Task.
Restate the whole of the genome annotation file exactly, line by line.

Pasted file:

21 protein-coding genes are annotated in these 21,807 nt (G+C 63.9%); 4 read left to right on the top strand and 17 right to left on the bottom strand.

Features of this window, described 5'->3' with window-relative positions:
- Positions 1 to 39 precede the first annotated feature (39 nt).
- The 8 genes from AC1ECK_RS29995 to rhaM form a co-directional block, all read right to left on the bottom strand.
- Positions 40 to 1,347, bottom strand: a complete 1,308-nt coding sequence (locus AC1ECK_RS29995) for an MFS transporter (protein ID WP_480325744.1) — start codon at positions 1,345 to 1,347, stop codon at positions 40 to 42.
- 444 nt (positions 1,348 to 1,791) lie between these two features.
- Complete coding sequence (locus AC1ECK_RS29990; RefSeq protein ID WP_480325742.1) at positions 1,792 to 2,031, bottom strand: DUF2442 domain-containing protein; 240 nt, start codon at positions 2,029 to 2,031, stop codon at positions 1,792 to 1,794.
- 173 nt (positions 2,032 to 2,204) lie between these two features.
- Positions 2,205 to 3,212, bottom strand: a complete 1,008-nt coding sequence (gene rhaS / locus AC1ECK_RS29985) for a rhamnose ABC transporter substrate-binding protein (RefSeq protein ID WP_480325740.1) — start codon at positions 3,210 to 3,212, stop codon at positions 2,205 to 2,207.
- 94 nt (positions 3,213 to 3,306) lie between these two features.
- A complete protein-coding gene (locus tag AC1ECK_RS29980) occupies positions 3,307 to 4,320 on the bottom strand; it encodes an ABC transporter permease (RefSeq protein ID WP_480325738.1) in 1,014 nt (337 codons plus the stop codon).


21 protein-coding genes are annotated in these 21,807 nt (G+C 63.9%); 4 read left to right on the top strand and 17 right to left on the bottom strand.

Features of this window, described 5'->3' with window-relative positions:
- Positions 1 to 39 precede the first annotated feature (39 nt).
- The 8 genes from AC1ECK_RS29995 to rhaM form a co-directional block, all read right to left on the bottom strand.
- Positions 40 to 1,347, bottom strand: a complete 1,308-nt coding sequence (locus AC1ECK_RS29995) for an MFS transporter (protein ID WP_480325744.1) — start codon at positions 1,345 to 1,347, stop codon at positions 40 to 42.
- 444 nt (positions 1,348 to 1,791) lie between these two features.
- Complete coding sequence (locus AC1ECK_RS29990; RefSeq protein ID WP_480325742.1) at positions 1,792 to 2,031, bottom strand: DUF2442 domain-containing protein; 240 nt, start codon at positions 2,029 to 2,031, stop codon at positions 1,792 to 1,794.
- 173 nt (positions 2,032 to 2,204) lie between these two features.
- Positions 2,205 to 3,212, bottom strand: a complete 1,008-nt coding sequence (gene rhaS / locus AC1ECK_RS29985) for a rhamnose ABC transporter substrate-binding protein (RefSeq protein ID WP_480325740.1) — start codon at positions 3,210 to 3,212, stop codon at positions 2,205 to 2,207.
- 94 nt (positions 3,213 to 3,306) lie between these two features.
- A complete protein-coding gene (locus tag AC1ECK_RS29980) occupies positions 3,307 to 4,320 on the bottom strand; it encodes an ABC transporter permease (RefSeq protein ID WP_480325738.1) in 1,014 nt (337 codons plus the stop codon).